Black Diamond "PosiWire" Quick-Draw Sets. (6 Pack) Top: Straight gate Positron. (Anodised Ink Blue) Bottom: UPGRADED HotWire Wire gate. (Anodised Ink Blue) Dogbone: 12cm long and 14mm wide. NB Works out at $22.50 per quick-draw. $135.00
Chockstone Forum - General Discussion
General Climbing Discussion
|Off-topic: Climbers who ride MOTORbikes.
> More than one bike like that on the road.
I don't doubt it, M9. I'm just glad that there are a few manufacturers making bikes that are good for riding fast in the real world. There are a lot of bikes out there that are designed to look good in magazines and on track days, but very little else.
Trivia ~> took a closer look at my tacho this morning on way to work. It 'redlines' at 9500. Interesting that I needed to check that, as I often watch the tacho more than the speedo while cruising ...
>The 1050 triple engine is hands down one of the best road bike engines ever made.
No doubt the rest of the bike is engineered to match the engine, and I would expect, handle a lot better than mine on 'road'.
Watched the Laguna California MotoGP this morning.
1 Dani PEDROSA Repsol Honda 44'01.580
2 Valentino ROSSI Fiat Yamaha 44'01.924
3 Jorge LORENZO Fiat Yamaha 44'03.506
4 Casey STONER Ducati 44'14.012
5 Nicky HAYDEN Ducati 44'23.243
6 Toni ELIAS San Carlo Honda Gresini 44'23.621
7 Colin EDWARDS Monster Yamaha Tech 3 44'31.781
8 Chris VERMEULEN Rizla Suzuki MotoGP 44'34.437
9 Randy DE PUNIET LCR Honda MotoGP 44'41.905
10 Marco MELANDRI Hayate Racing Team 44'49.608
11 Alex DE ANGELIS San Carlo Honda Gresini 44'50.390
12 Niccolo CANEPA Pramac Racing 45'20.111
It was a good race.
Casey Stoner result is a creditable achievement given the fact that it is likely he has glandular fever.
Interesting to see Valentino Rossi come second, even though he had poll position due consistant very fast times.
Jorge Lorenzo was on pain killers for a dislocated shoulder resulting from a highside on the right hander in the 'corkscrew' yesterday afternoon. A gutsy effort indeed considering he left it till his warmup lap immediately before the race to make up his mind if he would compete.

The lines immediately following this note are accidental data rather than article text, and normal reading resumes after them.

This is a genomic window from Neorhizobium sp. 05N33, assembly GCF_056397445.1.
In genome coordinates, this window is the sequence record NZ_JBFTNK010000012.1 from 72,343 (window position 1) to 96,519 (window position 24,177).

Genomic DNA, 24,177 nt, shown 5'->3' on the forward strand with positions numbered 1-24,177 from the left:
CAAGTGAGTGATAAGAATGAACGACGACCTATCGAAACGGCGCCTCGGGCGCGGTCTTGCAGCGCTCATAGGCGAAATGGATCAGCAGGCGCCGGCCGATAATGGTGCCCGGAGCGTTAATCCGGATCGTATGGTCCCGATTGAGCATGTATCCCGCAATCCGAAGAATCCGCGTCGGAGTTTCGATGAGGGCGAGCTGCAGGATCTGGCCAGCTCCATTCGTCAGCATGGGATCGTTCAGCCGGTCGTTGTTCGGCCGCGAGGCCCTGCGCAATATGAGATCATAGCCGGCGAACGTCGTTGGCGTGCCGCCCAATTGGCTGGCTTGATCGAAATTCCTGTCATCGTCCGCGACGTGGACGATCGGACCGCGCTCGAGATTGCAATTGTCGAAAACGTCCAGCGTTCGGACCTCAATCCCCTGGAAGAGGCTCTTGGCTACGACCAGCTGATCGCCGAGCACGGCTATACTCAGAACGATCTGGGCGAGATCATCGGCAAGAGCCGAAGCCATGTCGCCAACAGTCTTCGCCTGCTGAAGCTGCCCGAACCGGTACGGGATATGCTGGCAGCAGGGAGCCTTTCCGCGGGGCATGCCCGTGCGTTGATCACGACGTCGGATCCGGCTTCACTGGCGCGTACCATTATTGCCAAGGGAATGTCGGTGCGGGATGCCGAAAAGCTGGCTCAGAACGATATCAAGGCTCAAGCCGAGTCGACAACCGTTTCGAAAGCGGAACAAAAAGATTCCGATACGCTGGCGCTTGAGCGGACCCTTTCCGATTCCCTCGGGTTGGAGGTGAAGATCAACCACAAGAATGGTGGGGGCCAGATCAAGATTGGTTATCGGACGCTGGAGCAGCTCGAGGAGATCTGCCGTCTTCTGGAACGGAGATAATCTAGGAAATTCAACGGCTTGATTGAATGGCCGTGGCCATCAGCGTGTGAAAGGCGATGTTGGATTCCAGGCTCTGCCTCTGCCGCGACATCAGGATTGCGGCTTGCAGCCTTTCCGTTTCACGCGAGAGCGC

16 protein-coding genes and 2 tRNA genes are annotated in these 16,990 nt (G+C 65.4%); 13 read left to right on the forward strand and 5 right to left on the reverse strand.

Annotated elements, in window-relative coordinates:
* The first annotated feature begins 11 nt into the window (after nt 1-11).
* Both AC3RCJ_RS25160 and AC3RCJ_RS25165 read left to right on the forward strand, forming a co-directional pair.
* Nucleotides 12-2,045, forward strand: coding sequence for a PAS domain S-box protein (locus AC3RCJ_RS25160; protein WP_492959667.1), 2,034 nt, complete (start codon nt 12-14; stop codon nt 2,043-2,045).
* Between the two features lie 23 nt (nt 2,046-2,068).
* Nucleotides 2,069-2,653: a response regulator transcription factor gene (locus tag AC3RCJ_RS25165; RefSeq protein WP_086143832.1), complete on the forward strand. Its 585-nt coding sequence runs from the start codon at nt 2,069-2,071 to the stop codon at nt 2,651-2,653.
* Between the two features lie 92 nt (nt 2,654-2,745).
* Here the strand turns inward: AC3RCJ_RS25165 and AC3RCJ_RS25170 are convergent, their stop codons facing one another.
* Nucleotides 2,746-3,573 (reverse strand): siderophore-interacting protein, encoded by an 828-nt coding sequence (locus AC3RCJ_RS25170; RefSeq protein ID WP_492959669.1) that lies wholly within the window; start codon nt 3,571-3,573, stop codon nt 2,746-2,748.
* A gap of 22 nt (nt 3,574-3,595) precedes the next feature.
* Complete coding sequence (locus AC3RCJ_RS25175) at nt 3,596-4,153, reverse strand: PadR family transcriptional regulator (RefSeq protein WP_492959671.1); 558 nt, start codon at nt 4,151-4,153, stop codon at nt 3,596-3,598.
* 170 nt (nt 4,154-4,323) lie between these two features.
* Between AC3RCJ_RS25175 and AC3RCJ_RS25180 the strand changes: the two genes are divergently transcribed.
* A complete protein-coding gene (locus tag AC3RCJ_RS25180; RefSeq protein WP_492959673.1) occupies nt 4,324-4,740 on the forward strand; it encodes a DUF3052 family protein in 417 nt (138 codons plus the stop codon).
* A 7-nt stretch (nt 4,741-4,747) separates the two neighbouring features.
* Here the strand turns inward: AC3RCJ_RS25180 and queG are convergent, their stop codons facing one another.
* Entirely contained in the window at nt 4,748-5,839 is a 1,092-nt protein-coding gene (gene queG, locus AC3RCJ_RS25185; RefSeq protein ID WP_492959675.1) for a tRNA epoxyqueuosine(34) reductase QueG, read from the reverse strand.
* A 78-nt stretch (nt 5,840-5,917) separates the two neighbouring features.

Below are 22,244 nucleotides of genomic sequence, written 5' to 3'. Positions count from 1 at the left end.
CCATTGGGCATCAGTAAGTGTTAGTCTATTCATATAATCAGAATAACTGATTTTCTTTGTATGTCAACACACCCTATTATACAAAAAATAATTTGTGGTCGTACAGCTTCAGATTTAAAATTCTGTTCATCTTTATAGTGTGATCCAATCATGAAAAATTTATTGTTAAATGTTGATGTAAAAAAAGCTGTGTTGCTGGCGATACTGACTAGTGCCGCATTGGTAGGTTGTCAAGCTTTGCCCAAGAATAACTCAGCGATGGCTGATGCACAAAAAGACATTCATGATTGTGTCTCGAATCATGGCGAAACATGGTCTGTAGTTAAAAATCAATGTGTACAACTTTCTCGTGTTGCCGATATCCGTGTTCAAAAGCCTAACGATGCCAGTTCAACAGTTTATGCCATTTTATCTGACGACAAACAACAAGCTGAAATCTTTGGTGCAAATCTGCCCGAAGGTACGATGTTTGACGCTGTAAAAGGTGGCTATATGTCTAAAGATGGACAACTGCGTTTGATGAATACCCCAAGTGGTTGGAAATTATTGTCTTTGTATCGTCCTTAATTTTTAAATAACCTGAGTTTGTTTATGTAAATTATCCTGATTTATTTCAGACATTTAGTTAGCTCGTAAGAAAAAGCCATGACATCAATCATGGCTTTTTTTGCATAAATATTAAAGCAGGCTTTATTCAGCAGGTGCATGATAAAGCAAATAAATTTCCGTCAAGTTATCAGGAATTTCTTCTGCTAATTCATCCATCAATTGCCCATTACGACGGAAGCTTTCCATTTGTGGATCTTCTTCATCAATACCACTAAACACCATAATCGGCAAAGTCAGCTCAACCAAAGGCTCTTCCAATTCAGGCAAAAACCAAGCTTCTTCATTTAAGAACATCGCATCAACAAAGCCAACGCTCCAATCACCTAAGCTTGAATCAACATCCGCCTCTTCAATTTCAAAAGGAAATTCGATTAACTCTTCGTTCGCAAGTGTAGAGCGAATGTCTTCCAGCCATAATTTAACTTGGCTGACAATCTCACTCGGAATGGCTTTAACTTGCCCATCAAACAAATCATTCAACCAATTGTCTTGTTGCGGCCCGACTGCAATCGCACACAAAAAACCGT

Dani Pedrosa only just held off a late lunge by Valentino Rossi on the second-last corner of the last lap for the lead, which is pretty amazing considering he held a significant lead earlier (over a second ahead of the pack), and it seems his bike mapped to a leaner fuel mix to make the distance, hence was underpowered in the dying stage of the race.
The corkscrew on that circuit would be mind blowing to negotiate at the speeds those fellows do. Hard to imagine topping a blind crest where the bike wants to fly, and having to brake hard into a steep downhill and turn all at the same time ...
Roll on October for our Aussie GP!
Did you see any of the IOMTT on One HD last night? The speeds those guys go with that much furniture around is crazy? Make me get goose bumps watching.
Watch the MotoGP this morning as well. Not too bad a race.
No. Did not see the IOMTT. My TV watching is opportunistic and I only tripped over the Leguna MotoGP being advertised by accident!
From other threads.
>The motorbike I rode to work yesterday and had security cabled to a post at the base of the building in a public open place, was stolen.
>They left the cut plastic-sheathed security flex-cable, allegedly designed to stop such acts...
>I have now purchased the heaviest gauge hardened steel security chain I can obtain...
It was not my motor-bike that was stolen but the dealers, as it was loaned to me while mine was in for a routine service.
>I feel bad for the dealer though...
>low-lifes videod by security cameras
What are peoples thoughts on the wide variety of chains and cables on the market designed for motor cycle security and any real life testimony as to their effectiveness?
I have seen security chains/locks ranging from $80 to $600, and noticed within one brand that they sell identical items but in differing chain gauges...
Obviously you get what you pay for to a certain extent, and 'heavier' is probably better, but it seems to me that hardened steel is only so hard, and after a certain price the benefit is only psychological?
I have come to the conclusion from first hand experience that the flexible steel cable style of thing in 10 mm diameter is insufficient to stop a thief.
I have also heard of determined thieves getting through chain by freezing it in liquid nitrogen (or similar?), so it becomes brittle then breaking it... ~> if thief is that prepared, then not much would stop them ... ~> so I am more interested in preventing the opportunistic low-lifes.